Nirvana. Of course, you're probably aware that the super-hella-deluxe version of 'Nevermind' came out today in celebration of the album's 20th anniversary. With all of the songs that I've played/heard at various radio stations over the past 15 years, I'll admit that it's been quite a while since I've tracked through the entire album.
Today, I sat through all four CDs of the new 'Nevermind' set and my reaction: wow, that's a lot of Nirvana for anybody to sit through in one sitting...no matter how much of a fan you are! (But don't get me wrong, it's a very cool set.) I did see parts of the included concert film over the weekend on VH-1 and in my opinion, THAT might be worth the price of the set alone....for my money, I like the performance/feel better than the previously released 'Live at Reading' DVD.
Just some random musical thoughts....what are yours?
(Oh yeah, Pink Floyd 'Dark Side of the Moon' reissue = awesome. Need to get my hands on the ultra-deluxe set of that!)
So....do you want to take your Saturday to the next level?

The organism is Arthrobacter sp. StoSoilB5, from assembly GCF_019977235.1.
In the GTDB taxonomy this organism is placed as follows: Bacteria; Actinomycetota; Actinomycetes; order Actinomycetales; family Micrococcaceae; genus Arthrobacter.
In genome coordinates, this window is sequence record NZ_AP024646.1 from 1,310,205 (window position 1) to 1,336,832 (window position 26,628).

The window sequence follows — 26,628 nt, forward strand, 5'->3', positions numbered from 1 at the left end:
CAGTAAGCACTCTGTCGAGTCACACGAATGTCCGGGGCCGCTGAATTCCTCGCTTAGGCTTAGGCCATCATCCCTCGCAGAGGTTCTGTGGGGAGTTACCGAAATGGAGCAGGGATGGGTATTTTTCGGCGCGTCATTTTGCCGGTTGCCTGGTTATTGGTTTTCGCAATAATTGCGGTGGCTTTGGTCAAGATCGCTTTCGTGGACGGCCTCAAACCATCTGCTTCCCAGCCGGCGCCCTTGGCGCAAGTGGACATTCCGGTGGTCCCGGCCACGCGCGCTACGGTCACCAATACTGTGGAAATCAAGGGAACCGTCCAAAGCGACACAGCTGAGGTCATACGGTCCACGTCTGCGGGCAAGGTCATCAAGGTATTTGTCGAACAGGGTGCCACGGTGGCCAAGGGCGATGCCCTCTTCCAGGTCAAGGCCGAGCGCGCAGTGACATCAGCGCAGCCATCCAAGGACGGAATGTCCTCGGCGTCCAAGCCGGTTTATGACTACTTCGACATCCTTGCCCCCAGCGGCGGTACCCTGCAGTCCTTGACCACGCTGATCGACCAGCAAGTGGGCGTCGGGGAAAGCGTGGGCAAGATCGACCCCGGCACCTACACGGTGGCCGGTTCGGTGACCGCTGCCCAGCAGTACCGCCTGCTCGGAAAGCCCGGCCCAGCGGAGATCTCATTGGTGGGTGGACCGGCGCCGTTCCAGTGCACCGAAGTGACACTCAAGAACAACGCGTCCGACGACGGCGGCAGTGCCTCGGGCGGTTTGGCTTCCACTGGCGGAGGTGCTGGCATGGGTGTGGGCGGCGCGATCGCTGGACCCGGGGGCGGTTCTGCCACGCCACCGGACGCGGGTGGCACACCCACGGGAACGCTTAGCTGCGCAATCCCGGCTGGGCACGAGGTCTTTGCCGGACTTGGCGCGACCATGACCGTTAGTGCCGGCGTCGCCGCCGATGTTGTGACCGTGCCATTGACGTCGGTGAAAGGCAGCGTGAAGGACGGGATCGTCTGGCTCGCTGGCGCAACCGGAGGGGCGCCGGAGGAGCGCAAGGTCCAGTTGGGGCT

The fine folks at Camp Wilco are streaming their new album today for 24 hours.
While 'Wilco (The Album)' didn't completely knock my socks off, it's grown on me since it was released.
Listening to the new album, I'm liking and actually, really enjoying what I'm hearing. And vinyl lovers will enjoy that the album stream is made up to look like a spinning vinyl record, apparently with the track splits on the label accurately divided to represent how they will be on the real thing when it comes out on black wax.
Hear 'The Whole Love' here.
Pre-order the deluxe edition (to be released on September 27th) right here.
While I appreciate the fine gesture from Wilco, streaming the new album so far in advance of the actual release, what I'd really love is a Cleveland tour date. We've been waiting patiently...so how about it?
The Phish boys have released a unique video (read: weird) to promote their upcoming summer tour (which will stop in the Cleveland area at Blossom Music Center on June 4th). At first, I thought the album cover for the latest Wilco album might have come to life as I watched the opening moments of the video. Tour dates and ticket purchase information can be found here. The price of each ticket purchased this summer will include a live mixed soundboard download of the show that you're attending via LivePhish.com. Groovy.